Augmented reality and virtual reality
Maintenance professionals require periodic training to sharpen their technical abilities and acquaint them with emerging digital tools. Companies have been relying on printed manuals, graphs, and physical models to conduct training of maintenance professionals. As technology advanced, companies shifted to video conferencing, presentations, and digital manuals. Training maintenance professionals through these methods demand the physical presence of participants.

Augmented reality (AR) and virtual reality (VR) technologies are quickly gaining pace and promise to revolutionize training for maintenance professionals. With COVID-19 striking the globe, there was a need to limit physical interactions. Vendors and manufacturers utilize AR to create cyber representations of complex systems to demonstrate the interdependence of parts and processes. Maintenance professionals receive a walk-through of the entire facility. Virtual reality utilizes pre-recorded maintenance sessions to outline troubleshooting procedures or information.

These technologies improve the training of new staff as they can easily visualize how experts perform maintenance tasks at hand. AR technologies evaluate maintenance records to identify skill gaps and customize training programs to enhance the quality of maintenance work across the board. Manufacturers include recommended procedures in AR and VR platforms. It assists maintenance professionals in conducting timely and accurate troubleshooting. AR and VR solutions serve as a perfect reference point when maintenance professionals encounter new equipment or complex systems.

Leak detection tools
Industrial systems contain a blend of equipment and technologies that convey or utilize the three states of matter. The leakage of liquids and gases indicates underlying failures and poses safety risks to operators and occupants of a facility. Leak detection is a preventive maintenance strategy that utilizes several digital tools and technologies to pinpoint the source of liquid or gas leakage.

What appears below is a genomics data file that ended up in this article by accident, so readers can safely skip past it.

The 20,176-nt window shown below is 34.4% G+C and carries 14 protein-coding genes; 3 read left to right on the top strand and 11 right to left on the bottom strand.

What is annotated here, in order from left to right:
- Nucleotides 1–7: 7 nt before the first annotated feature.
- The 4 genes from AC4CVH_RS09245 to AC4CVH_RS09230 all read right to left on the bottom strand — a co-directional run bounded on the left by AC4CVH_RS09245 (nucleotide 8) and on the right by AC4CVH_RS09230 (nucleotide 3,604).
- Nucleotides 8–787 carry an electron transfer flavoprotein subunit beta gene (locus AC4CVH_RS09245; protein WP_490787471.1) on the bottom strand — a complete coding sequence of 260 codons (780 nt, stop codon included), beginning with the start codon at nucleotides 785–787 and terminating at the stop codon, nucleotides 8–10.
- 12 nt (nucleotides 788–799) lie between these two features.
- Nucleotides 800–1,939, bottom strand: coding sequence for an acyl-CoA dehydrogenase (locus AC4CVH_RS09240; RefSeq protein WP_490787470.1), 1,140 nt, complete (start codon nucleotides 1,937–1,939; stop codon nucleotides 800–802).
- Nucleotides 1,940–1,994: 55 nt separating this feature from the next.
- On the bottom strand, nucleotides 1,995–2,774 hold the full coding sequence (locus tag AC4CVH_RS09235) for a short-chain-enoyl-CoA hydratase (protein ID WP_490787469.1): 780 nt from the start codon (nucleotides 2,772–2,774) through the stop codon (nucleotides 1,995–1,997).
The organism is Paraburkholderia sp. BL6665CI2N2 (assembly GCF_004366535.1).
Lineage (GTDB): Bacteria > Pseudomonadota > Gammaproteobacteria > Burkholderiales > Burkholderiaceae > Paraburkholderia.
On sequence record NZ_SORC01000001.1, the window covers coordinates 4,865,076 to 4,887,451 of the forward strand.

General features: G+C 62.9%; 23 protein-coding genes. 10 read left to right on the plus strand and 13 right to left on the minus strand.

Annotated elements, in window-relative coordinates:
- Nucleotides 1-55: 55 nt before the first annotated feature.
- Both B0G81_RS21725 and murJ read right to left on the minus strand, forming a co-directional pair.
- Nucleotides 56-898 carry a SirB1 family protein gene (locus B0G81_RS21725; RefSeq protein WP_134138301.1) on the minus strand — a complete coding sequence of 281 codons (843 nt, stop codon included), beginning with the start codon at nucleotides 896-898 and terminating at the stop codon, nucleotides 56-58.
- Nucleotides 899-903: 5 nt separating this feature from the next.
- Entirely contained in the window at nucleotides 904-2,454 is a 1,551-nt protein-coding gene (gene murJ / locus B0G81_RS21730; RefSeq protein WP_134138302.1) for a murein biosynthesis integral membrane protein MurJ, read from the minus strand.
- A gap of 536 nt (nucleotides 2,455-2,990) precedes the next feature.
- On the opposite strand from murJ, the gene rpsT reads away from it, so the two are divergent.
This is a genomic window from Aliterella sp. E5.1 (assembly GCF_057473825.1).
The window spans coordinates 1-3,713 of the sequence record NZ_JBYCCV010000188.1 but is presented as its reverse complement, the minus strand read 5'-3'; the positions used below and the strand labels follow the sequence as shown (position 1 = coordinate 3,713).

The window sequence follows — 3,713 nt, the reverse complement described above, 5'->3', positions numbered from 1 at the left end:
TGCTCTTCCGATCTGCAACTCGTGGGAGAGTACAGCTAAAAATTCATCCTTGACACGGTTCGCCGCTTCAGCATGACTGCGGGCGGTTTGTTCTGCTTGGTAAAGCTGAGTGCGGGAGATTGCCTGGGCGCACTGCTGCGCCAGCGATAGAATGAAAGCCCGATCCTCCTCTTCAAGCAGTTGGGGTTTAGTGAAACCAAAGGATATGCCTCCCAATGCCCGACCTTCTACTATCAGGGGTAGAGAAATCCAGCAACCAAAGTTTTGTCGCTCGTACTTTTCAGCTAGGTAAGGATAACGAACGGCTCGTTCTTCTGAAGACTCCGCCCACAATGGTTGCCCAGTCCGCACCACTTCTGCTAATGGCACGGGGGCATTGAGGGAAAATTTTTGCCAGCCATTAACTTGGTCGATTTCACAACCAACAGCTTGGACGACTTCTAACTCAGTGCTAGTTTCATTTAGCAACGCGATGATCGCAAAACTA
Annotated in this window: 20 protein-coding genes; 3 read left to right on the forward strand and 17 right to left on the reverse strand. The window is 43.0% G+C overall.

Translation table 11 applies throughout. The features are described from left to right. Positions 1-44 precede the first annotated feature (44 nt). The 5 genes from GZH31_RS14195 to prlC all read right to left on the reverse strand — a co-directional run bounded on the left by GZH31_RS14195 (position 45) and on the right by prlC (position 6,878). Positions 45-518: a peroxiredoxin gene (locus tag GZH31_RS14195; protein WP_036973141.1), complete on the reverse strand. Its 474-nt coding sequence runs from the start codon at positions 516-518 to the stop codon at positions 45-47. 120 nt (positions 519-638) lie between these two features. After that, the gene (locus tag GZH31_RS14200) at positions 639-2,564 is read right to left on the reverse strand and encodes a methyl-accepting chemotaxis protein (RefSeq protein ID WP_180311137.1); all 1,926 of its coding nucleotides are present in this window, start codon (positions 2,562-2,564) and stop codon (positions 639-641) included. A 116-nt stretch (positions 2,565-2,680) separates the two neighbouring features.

Ultrasonic leak detectors enable maintenance professionals to locate leaks in pressurized systems, capture, convey and store digital records of facility leakages. Air and gas leak detectors are vital for identifying the emission of combustible gases. Minute traces of combustible gases may result in fire accidents.
Leak detectors are vital for promptly identifying the source of gas or liquid leak and enables maintenance professionals to implement corrective measures within the shortest time. By correcting defects at an early stage, technicians can control maintenance workloads and enhance their safety.

Technology presents several opportunities for maintenance professionals. Digital tools and platforms help maintenance personnel to reduce workloads and enhance the quality of maintenance work. They facilitate remote monitoring and maintenance, significantly boosting the safety and compliance standards of companies. Investing in digital skills is becoming inevitable for modern maintenance professionals. Companies need to keep abreast with emerging technology trends and find innovative ways to incorporate new tools and technologies into their maintenance workflows. MRO
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Bryan Christiansen is the Founder and CEO at Limble CMMS (a mobile CMMS software company, Limble CMMS). He can be reached at bryan@limblecmms.com.